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International Economics and Economic Policy

, Volume 4, Issue 2, pp 185–208 | Cite as

Broadband Internet: net neutrality versus open access

  • Christiaan HogendornEmail author
Original Paper

Abstract

“Network neutrality” and “open access” are two policies designed to preserve openness on the Internet. Open access mandates openness of conduits (e.g. television cable and DSL) to intermediaries (e.g. America Online), while network neutrality mandates openness to advanced content (streaming video, interactive e-commerce, etc.). We develop a systems model with free entry and competition in all three industry segments (conduits, intermediaries, and content) and examine the effects of the two types of regulation. We find that open access does not necessarily result in more openness of content and is not a substitute for network neutrality.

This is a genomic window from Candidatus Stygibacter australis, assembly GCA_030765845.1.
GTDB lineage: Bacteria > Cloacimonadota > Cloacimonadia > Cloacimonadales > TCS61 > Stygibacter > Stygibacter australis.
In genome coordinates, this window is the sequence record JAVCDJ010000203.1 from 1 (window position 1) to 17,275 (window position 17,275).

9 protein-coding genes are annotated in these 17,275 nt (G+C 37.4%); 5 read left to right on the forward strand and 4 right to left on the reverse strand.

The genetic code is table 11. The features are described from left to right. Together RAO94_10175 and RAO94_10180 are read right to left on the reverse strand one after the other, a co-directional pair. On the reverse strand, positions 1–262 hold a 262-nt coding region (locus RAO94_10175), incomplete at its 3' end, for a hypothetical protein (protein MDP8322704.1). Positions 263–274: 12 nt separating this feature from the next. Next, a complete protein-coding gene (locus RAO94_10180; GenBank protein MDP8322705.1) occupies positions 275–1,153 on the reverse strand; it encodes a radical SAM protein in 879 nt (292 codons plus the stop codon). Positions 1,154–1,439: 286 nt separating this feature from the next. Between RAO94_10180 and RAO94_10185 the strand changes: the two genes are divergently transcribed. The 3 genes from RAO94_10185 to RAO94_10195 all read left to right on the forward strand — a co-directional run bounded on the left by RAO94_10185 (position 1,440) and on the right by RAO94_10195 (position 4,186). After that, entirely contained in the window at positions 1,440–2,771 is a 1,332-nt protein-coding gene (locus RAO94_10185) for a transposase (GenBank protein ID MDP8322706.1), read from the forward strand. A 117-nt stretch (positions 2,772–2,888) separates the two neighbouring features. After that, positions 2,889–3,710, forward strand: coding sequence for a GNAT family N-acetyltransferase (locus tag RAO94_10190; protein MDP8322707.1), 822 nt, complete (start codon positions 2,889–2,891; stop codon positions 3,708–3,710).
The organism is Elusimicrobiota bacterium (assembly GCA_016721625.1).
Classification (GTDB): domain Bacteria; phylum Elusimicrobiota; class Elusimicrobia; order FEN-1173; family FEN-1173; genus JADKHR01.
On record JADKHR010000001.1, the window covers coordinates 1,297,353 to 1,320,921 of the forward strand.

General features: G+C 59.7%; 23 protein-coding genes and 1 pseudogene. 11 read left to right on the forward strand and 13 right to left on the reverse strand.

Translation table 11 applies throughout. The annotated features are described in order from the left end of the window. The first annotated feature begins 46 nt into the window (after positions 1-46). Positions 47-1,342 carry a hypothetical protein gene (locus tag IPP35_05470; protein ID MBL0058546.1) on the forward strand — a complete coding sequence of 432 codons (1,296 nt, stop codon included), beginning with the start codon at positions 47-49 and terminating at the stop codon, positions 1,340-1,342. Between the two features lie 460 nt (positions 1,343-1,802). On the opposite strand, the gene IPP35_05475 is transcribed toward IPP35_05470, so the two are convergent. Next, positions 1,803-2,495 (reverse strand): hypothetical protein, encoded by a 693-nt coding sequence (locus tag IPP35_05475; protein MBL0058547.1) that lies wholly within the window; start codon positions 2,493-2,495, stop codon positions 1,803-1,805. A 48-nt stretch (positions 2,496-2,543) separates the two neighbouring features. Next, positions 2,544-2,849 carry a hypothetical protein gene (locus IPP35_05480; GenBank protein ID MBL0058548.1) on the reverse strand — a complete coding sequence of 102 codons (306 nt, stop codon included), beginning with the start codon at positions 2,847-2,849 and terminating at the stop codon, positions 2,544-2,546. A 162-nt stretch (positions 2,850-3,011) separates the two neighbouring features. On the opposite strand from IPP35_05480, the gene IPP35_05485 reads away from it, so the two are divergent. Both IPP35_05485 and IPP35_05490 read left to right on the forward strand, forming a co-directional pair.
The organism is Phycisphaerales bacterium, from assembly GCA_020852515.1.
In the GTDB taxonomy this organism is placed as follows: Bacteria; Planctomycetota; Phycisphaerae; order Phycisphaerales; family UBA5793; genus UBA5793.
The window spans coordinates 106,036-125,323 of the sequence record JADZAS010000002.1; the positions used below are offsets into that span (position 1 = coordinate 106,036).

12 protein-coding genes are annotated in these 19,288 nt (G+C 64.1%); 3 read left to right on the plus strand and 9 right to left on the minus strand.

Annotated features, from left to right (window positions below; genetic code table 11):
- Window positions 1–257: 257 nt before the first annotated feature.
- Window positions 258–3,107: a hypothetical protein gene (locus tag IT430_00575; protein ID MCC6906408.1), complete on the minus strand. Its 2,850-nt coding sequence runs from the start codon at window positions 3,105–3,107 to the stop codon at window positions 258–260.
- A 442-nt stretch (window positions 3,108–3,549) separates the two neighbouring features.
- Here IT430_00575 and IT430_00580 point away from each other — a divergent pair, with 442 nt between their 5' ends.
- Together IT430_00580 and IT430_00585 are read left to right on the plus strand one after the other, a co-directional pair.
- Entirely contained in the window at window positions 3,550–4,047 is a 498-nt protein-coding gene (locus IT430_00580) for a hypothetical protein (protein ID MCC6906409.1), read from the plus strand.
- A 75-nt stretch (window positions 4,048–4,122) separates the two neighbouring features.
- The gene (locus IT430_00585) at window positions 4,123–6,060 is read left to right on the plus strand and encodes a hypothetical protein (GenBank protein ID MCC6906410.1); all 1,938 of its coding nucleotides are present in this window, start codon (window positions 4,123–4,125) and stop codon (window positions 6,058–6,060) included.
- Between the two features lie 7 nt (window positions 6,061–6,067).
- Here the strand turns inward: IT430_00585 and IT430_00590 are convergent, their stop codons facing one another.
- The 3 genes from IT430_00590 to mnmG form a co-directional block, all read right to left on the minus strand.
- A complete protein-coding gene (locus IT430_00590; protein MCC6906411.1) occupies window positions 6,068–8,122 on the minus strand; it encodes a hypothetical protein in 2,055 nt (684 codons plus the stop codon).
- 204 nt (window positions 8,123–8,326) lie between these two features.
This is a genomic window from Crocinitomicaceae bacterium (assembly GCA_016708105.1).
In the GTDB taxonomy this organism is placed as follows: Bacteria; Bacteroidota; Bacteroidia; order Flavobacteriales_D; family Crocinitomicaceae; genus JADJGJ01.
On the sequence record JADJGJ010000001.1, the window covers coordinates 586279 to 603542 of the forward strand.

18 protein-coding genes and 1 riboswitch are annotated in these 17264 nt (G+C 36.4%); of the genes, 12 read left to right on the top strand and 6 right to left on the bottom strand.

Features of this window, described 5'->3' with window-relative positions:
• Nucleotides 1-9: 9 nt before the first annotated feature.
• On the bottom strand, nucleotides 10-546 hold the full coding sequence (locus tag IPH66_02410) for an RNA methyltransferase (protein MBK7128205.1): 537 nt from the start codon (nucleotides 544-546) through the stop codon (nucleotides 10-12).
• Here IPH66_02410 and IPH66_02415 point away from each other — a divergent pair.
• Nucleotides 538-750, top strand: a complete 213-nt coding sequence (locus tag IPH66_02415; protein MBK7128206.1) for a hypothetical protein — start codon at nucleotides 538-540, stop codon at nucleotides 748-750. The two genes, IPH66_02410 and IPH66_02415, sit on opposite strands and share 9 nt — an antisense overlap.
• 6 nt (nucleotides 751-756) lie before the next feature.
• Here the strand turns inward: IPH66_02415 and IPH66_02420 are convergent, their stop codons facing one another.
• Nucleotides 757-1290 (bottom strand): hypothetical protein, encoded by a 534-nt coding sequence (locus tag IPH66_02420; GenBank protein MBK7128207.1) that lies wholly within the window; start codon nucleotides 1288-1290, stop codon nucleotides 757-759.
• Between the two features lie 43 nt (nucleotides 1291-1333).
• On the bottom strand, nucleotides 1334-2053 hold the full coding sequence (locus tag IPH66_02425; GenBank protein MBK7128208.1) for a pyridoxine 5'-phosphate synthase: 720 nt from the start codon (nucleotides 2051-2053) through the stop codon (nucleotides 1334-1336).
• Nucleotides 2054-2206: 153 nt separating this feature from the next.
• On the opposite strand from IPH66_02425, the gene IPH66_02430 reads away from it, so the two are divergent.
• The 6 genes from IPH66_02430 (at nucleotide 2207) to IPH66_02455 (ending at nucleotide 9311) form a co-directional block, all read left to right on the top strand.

Keywords

Network neutrality Open access Broadband 

JEL Classification

L1 L5 L9 

Notes

Acknowledgements

I thank the editor, an anonymous referee, Gerald Faulhaber, Elizabeth Bailey, Paul Kleindorfer, Richard McLean, Gil Skillman, Yossi Spiegel, Joel Waldfogel, Dennis Yao, and participants of the 2006 INFRADAY conference. Madalina Ursu provided able research assistance.

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Copyright information

© Springer-Verlag 2007

Authors and Affiliations

  1. 1.Economics DepartmentWesleyan UniversityMiddletownUSA

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